“A strong ethical foundation is a competitive advantage, and Hasbro recognizes the important role corporate responsibility can play in improving its bottom line,” said Alex Brigham, executive director of the Ethisphere Institute, in a statement. “As more and more organizations strive for this honor each year, Hasbro’s inclusion as a World’s Most Ethical Company for 2012 demonstrates its industry-leading commitment to ethics and dedication to integrity.”
Image: My Little Pony toy, via Hasbro.com.
Add a Comment
Wednesday, December 7th, 2011
Parents who are contemplating what to buy their children for the holidays have a new option: toy rentals. A growing number of companies are offering rental toys using the Netflix model of monthly fees and easy returns, so that families can have fun opening holiday gifts, but not permanently overflow the toy room. An MSNBC.com blog reports:
Call it the season of regiving. Toy rental is part of a growing trend in recent years for renting everything from designer handbags to big-screen TVs.
It’s about stretching your holiday dollars further, said Nikki Pope, founder and CEO of Toygaroo, a toy rental company with 11 employees that launched a year-and-a-half ago.
“We don’t do tricycles and dollhouses, but we do filler toys that moms and dads feel pressured to put under the tree,” she said. Things like puzzles, educational electronic games, and wooden toys.
Pope compared her company to DVD rental giant Netflix. Members pay from $24.99 a month for four toys up to $50 for eight toys, and every box that ships contains $120 to $300 in merchandise. Toys offered include everything from products that carry well-known brand names such as Fisher-Price to items from lesser-known toy makers that don’t show up at Toys R Us. If a customer wants to swap out a toy during any given month that can be done for an additional charge.
Image: Christmas gifts, via Shutterstock.
Add a Comment
Thursday, October 20th, 2011
A new Barbie doll that is being marketed as a collector’s item–with a $50 pricetag to match–is sparking discussion across the blogosphere because the doll has permanent tattoos.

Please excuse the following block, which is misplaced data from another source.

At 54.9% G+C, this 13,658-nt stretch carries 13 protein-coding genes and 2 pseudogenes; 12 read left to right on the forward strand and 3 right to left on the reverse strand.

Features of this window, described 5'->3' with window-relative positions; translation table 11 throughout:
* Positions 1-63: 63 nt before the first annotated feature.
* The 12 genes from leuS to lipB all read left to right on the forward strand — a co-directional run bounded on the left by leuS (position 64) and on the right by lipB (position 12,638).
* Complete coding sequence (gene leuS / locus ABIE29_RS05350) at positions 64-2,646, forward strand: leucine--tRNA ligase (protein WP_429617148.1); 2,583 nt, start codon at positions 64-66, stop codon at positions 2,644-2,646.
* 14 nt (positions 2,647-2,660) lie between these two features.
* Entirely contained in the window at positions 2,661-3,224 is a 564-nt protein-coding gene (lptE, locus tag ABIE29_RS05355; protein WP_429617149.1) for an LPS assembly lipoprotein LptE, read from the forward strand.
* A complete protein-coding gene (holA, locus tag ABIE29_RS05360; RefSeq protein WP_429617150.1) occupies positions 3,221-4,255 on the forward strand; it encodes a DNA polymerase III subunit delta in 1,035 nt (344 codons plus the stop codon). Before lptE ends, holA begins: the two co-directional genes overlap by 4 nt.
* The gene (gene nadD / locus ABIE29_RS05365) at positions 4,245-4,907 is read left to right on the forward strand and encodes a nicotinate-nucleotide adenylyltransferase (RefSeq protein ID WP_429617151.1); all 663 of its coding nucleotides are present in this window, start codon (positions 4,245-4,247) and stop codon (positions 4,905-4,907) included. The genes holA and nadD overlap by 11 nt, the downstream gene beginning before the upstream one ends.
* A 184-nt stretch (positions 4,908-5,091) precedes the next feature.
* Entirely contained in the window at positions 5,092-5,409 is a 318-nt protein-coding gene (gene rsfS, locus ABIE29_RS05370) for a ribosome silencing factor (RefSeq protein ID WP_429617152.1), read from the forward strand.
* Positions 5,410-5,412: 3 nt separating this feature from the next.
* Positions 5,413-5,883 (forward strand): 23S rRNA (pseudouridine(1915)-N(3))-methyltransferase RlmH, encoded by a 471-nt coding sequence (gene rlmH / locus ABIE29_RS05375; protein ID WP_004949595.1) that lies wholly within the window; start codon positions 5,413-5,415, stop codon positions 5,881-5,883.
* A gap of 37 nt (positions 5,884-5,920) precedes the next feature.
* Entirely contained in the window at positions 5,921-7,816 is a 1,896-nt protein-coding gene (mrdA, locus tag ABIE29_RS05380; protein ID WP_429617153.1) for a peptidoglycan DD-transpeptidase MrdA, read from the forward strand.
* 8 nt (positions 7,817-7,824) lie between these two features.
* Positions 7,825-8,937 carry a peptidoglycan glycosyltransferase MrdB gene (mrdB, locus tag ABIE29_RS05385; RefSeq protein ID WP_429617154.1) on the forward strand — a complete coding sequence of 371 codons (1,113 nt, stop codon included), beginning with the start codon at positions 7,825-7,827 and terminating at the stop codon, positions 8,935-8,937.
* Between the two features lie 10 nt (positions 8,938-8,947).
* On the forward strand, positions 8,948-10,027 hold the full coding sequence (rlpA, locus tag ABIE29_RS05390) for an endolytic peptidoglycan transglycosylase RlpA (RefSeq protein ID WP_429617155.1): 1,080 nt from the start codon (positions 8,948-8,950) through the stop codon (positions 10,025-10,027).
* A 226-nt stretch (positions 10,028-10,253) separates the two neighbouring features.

The doll is made by Mattel and sold by tokidoki, a Japanese-inspired brand that makes fashion accessories, vinyl toys, watches, makeup, and skateboards. In addition to the doll itself, tokidoki sells Barbie-inspired apparel featuring the iconic dolls with small tattoos on her neck.
Mattel insists that the doll is a limited-edition specialty item for adult Barbie collectors, and it is not being marketed to children. But parents have mixed opinions on the matter. From The Huffington Post:
Some parents aren’t too thrilled about tokidoki Barbie, stating the doll’s fashion sense and upper body tattoos set a bad example for young children.
“If I give it to [my daughter] she will think [tattoos are] okay. She may want to go get some,” Virginia resident Bill Smith told ABC 13 News.
“It’s teaching kids to want tattoos before they are old enough to dress like that,” Virginia resident Kevin Buckner also told the station.
However, others are pointing out that Barbie’s new look is better than the alternative.
“I much prefer tattoos to unrealistic proportions and the message that the most important thing is to be pretty and get a boy. Good for you Mattel for making a doll a little more like the rest of us. I consider it a tiny step in the right direction,” stated a comment featured on Babble blog, ‘Strollerderby.’
(image via: http://www.huffingtonpost.com/)
Add a Comment